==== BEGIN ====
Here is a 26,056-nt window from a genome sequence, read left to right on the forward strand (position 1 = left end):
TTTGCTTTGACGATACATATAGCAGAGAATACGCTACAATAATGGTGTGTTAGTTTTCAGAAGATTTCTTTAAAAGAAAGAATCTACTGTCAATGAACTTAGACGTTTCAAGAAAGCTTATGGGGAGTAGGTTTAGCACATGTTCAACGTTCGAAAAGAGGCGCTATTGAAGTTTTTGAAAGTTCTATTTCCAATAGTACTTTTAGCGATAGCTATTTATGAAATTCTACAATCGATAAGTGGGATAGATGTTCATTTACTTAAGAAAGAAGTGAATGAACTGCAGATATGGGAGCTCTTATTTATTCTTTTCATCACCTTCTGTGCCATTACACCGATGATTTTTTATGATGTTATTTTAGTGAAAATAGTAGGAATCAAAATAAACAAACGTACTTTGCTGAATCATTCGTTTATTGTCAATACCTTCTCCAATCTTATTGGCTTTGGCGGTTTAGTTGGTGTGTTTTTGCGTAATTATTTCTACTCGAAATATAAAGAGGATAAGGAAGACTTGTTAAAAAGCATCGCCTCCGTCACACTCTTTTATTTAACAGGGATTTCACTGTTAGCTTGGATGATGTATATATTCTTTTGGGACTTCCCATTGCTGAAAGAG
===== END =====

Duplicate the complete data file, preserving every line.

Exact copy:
Here is a 26,056-nt window from a genome sequence, read left to right on the forward strand (position 1 = left end):
TTTGCTTTGACGATACATATAGCAGAGAATACGCTACAATAATGGTGTGTTAGTTTTCAGAAGATTTCTTTAAAAGAAAGAATCTACTGTCAATGAACTTAGACGTTTCAAGAAAGCTTATGGGGAGTAGGTTTAGCACATGTTCAACGTTCGAAAAGAGGCGCTATTGAAGTTTTTGAAAGTTCTATTTCCAATAGTACTTTTAGCGATAGCTATTTATGAAATTCTACAATCGATAAGTGGGATAGATGTTCATTTACTTAAGAAAGAAGTGAATGAACTGCAGATATGGGAGCTCTTATTTATTCTTTTCATCACCTTCTGTGCCATTACACCGATGATTTTTTATGATGTTATTTTAGTGAAAATAGTAGGAATCAAAATAAACAAACGTACTTTGCTGAATCATTCGTTTATTGTCAATACCTTCTCCAATCTTATTGGCTTTGGCGGTTTAGTTGGTGTGTTTTTGCGTAATTATTTCTACTCGAAATATAAAGAGGATAAGGAAGACTTGTTAAAAAGCATCGCCTCCGTCACACTCTTTTATTTAACAGGGATTTCACTGTTAGCTTGGATGATGTATATATTCTTTTGGGACTTCCCATTGCTGAAAGAG